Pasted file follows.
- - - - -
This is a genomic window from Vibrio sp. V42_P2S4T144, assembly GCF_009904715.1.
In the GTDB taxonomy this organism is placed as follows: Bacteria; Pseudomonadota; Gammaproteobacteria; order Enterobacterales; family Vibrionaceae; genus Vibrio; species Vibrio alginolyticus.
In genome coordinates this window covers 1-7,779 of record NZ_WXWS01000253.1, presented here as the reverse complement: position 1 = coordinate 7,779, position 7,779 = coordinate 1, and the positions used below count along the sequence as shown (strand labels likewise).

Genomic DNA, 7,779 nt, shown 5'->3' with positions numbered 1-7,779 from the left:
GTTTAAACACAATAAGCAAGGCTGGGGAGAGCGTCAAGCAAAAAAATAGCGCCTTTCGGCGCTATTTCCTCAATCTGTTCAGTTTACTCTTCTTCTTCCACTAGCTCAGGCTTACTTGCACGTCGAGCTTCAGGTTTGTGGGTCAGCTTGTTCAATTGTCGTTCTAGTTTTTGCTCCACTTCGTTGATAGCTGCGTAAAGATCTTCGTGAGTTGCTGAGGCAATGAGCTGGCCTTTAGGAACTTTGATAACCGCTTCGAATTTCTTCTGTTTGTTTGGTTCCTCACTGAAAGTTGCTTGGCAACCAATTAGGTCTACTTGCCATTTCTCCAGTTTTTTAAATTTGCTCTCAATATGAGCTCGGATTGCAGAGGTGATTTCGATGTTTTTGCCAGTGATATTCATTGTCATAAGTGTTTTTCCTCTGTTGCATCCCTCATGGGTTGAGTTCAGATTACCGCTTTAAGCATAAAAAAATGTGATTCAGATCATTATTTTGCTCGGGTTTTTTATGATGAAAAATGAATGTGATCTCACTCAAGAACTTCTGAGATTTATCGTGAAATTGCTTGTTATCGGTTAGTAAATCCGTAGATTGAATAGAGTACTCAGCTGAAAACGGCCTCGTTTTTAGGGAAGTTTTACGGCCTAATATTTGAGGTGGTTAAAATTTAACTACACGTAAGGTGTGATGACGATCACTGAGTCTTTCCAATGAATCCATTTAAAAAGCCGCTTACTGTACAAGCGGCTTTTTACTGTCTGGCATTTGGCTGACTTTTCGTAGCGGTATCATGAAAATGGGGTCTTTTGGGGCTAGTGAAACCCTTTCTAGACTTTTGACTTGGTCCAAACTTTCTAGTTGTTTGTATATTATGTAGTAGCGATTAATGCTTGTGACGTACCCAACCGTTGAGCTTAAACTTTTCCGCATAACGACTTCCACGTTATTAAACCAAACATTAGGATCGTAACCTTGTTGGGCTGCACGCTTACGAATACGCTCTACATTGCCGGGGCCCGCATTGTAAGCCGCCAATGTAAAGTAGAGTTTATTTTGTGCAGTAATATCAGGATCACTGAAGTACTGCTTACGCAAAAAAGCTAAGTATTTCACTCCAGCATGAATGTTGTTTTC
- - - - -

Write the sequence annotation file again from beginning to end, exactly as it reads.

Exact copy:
This is a genomic window from Vibrio sp. V42_P2S4T144, assembly GCF_009904715.1.
In the GTDB taxonomy this organism is placed as follows: Bacteria; Pseudomonadota; Gammaproteobacteria; order Enterobacterales; family Vibrionaceae; genus Vibrio; species Vibrio alginolyticus.
In genome coordinates this window covers 1-7,779 of record NZ_WXWS01000253.1, presented here as the reverse complement: position 1 = coordinate 7,779, position 7,779 = coordinate 1, and the positions used below count along the sequence as shown (strand labels likewise).

Genomic DNA, 7,779 nt, shown 5'->3' with positions numbered 1-7,779 from the left:
GTTTAAACACAATAAGCAAGGCTGGGGAGAGCGTCAAGCAAAAAAATAGCGCCTTTCGGCGCTATTTCCTCAATCTGTTCAGTTTACTCTTCTTCTTCCACTAGCTCAGGCTTACTTGCACGTCGAGCTTCAGGTTTGTGGGTCAGCTTGTTCAATTGTCGTTCTAGTTTTTGCTCCACTTCGTTGATAGCTGCGTAAAGATCTTCGTGAGTTGCTGAGGCAATGAGCTGGCCTTTAGGAACTTTGATAACCGCTTCGAATTTCTTCTGTTTGTTTGGTTCCTCACTGAAAGTTGCTTGGCAACCAATTAGGTCTACTTGCCATTTCTCCAGTTTTTTAAATTTGCTCTCAATATGAGCTCGGATTGCAGAGGTGATTTCGATGTTTTTGCCAGTGATATTCATTGTCATAAGTGTTTTTCCTCTGTTGCATCCCTCATGGGTTGAGTTCAGATTACCGCTTTAAGCATAAAAAAATGTGATTCAGATCATTATTTTGCTCGGGTTTTTTATGATGAAAAATGAATGTGATCTCACTCAAGAACTTCTGAGATTTATCGTGAAATTGCTTGTTATCGGTTAGTAAATCCGTAGATTGAATAGAGTACTCAGCTGAAAACGGCCTCGTTTTTAGGGAAGTTTTACGGCCTAATATTTGAGGTGGTTAAAATTTAACTACACGTAAGGTGTGATGACGATCACTGAGTCTTTCCAATGAATCCATTTAAAAAGCCGCTTACTGTACAAGCGGCTTTTTACTGTCTGGCATTTGGCTGACTTTTCGTAGCGGTATCATGAAAATGGGGTCTTTTGGGGCTAGTGAAACCCTTTCTAGACTTTTGACTTGGTCCAAACTTTCTAGTTGTTTGTATATTATGTAGTAGCGATTAATGCTTGTGACGTACCCAACCGTTGAGCTTAAACTTTTCCGCATAACGACTTCCACGTTATTAAACCAAACATTAGGATCGTAACCTTGTTGGGCTGCACGCTTACGAATACGCTCTACATTGCCGGGGCCCGCATTGTAAGCCGCCAATGTAAAGTAGAGTTTATTTTGTGCAGTAATATCAGGATCACTGAAGTACTGCTTACGCAAAAAAGCTAAGTATTTCACTCCAGCATGAATGTTGTTTTC